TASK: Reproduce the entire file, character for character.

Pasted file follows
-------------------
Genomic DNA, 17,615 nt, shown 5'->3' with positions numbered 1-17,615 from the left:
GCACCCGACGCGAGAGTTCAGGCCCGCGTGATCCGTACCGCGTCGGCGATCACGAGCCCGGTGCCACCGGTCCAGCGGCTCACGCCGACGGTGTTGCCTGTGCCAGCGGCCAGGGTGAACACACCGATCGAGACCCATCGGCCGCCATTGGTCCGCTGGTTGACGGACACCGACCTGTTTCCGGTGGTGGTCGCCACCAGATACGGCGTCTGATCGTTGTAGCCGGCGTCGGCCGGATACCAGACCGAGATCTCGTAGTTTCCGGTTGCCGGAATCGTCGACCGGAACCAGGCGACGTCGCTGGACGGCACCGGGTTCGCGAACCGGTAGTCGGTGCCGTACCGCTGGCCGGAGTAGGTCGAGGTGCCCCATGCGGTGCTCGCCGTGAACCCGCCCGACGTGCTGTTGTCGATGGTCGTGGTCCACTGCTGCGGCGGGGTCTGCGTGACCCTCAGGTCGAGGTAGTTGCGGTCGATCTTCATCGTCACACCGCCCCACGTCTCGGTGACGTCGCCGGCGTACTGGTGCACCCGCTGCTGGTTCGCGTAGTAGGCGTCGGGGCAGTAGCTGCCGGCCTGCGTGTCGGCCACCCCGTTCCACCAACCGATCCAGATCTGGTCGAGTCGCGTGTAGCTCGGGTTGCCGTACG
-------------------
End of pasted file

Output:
Genomic DNA, 17,615 nt, shown 5'->3' with positions numbered 1-17,615 from the left:
GCACCCGACGCGAGAGTTCAGGCCCGCGTGATCCGTACCGCGTCGGCGATCACGAGCCCGGTGCCACCGGTCCAGCGGCTCACGCCGACGGTGTTGCCTGTGCCAGCGGCCAGGGTGAACACACCGATCGAGACCCATCGGCCGCCATTGGTCCGCTGGTTGACGGACACCGACCTGTTTCCGGTGGTGGTCGCCACCAGATACGGCGTCTGATCGTTGTAGCCGGCGTCGGCCGGATACCAGACCGAGATCTCGTAGTTTCCGGTTGCCGGAATCGTCGACCGGAACCAGGCGACGTCGCTGGACGGCACCGGGTTCGCGAACCGGTAGTCGGTGCCGTACCGCTGGCCGGAGTAGGTCGAGGTGCCCCATGCGGTGCTCGCCGTGAACCCGCCCGACGTGCTGTTGTCGATGGTCGTGGTCCACTGCTGCGGCGGGGTCTGCGTGACCCTCAGGTCGAGGTAGTTGCGGTCGATCTTCATCGTCACACCGCCCCACGTCTCGGTGACGTCGCCGGCGTACTGGTGCACCCGCTGCTGGTTCGCGTAGTAGGCGTCGGGGCAGTAGCTGCCGGCCTGCGTGTCGGCCACCCCGTTCCACCAACCGATCCAGATCTGGTCGAGTCGCGTGTAGCTCGGGTTGCCGTACG